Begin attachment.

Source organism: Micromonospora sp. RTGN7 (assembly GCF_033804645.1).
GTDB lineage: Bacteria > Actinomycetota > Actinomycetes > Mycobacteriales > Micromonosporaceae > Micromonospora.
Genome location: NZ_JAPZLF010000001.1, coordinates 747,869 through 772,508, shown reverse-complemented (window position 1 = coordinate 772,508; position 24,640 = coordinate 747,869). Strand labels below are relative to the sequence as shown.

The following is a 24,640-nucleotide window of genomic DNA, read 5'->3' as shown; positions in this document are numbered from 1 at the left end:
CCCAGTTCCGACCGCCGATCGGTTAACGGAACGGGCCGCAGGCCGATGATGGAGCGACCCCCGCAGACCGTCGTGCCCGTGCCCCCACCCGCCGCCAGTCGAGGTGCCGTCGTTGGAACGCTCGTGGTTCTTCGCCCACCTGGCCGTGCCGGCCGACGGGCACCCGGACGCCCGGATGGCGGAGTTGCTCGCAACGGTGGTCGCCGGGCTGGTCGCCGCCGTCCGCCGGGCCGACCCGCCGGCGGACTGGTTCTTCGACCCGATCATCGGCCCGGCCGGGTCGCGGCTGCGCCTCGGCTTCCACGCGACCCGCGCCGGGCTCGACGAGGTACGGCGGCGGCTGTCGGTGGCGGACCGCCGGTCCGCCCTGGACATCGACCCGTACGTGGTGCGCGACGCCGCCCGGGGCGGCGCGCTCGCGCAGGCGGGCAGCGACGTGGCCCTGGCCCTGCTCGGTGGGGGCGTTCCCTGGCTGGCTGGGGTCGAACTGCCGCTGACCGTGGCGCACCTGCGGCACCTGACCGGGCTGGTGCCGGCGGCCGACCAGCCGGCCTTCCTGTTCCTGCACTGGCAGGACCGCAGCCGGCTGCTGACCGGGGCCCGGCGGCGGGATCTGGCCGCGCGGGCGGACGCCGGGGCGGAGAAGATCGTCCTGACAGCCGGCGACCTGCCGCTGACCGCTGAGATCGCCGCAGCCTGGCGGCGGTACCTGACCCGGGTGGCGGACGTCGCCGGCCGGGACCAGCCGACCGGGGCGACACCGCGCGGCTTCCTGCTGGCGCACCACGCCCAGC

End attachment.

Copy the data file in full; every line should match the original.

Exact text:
Source organism: Micromonospora sp. RTGN7 (assembly GCF_033804645.1).
GTDB lineage: Bacteria > Actinomycetota > Actinomycetes > Mycobacteriales > Micromonosporaceae > Micromonospora.
Genome location: NZ_JAPZLF010000001.1, coordinates 747,869 through 772,508, shown reverse-complemented (window position 1 = coordinate 772,508; position 24,640 = coordinate 747,869). Strand labels below are relative to the sequence as shown.

The following is a 24,640-nucleotide window of genomic DNA, read 5'->3' as shown; positions in this document are numbered from 1 at the left end:
CCCAGTTCCGACCGCCGATCGGTTAACGGAACGGGCCGCAGGCCGATGATGGAGCGACCCCCGCAGACCGTCGTGCCCGTGCCCCCACCCGCCGCCAGTCGAGGTGCCGTCGTTGGAACGCTCGTGGTTCTTCGCCCACCTGGCCGTGCCGGCCGACGGGCACCCGGACGCCCGGATGGCGGAGTTGCTCGCAACGGTGGTCGCCGGGCTGGTCGCCGCCGTCCGCCGGGCCGACCCGCCGGCGGACTGGTTCTTCGACCCGATCATCGGCCCGGCCGGGTCGCGGCTGCGCCTCGGCTTCCACGCGACCCGCGCCGGGCTCGACGAGGTACGGCGGCGGCTGTCGGTGGCGGACCGCCGGTCCGCCCTGGACATCGACCCGTACGTGGTGCGCGACGCCGCCCGGGGCGGCGCGCTCGCGCAGGCGGGCAGCGACGTGGCCCTGGCCCTGCTCGGTGGGGGCGTTCCCTGGCTGGCTGGGGTCGAACTGCCGCTGACCGTGGCGCACCTGCGGCACCTGACCGGGCTGGTGCCGGCGGCCGACCAGCCGGCCTTCCTGTTCCTGCACTGGCAGGACCGCAGCCGGCTGCTGACCGGGGCCCGGCGGCGGGATCTGGCCGCGCGGGCGGACGCCGGGGCGGAGAAGATCGTCCTGACAGCCGGCGACCTGCCGCTGACCGCTGAGATCGCCGCAGCCTGGCGGCGGTACCTGACCCGGGTGGCGGACGTCGCCGGCCGGGACCAGCCGACCGGGGCGACACCGCGCGGCTTCCTGCTGGCGCACCACGCCCAGC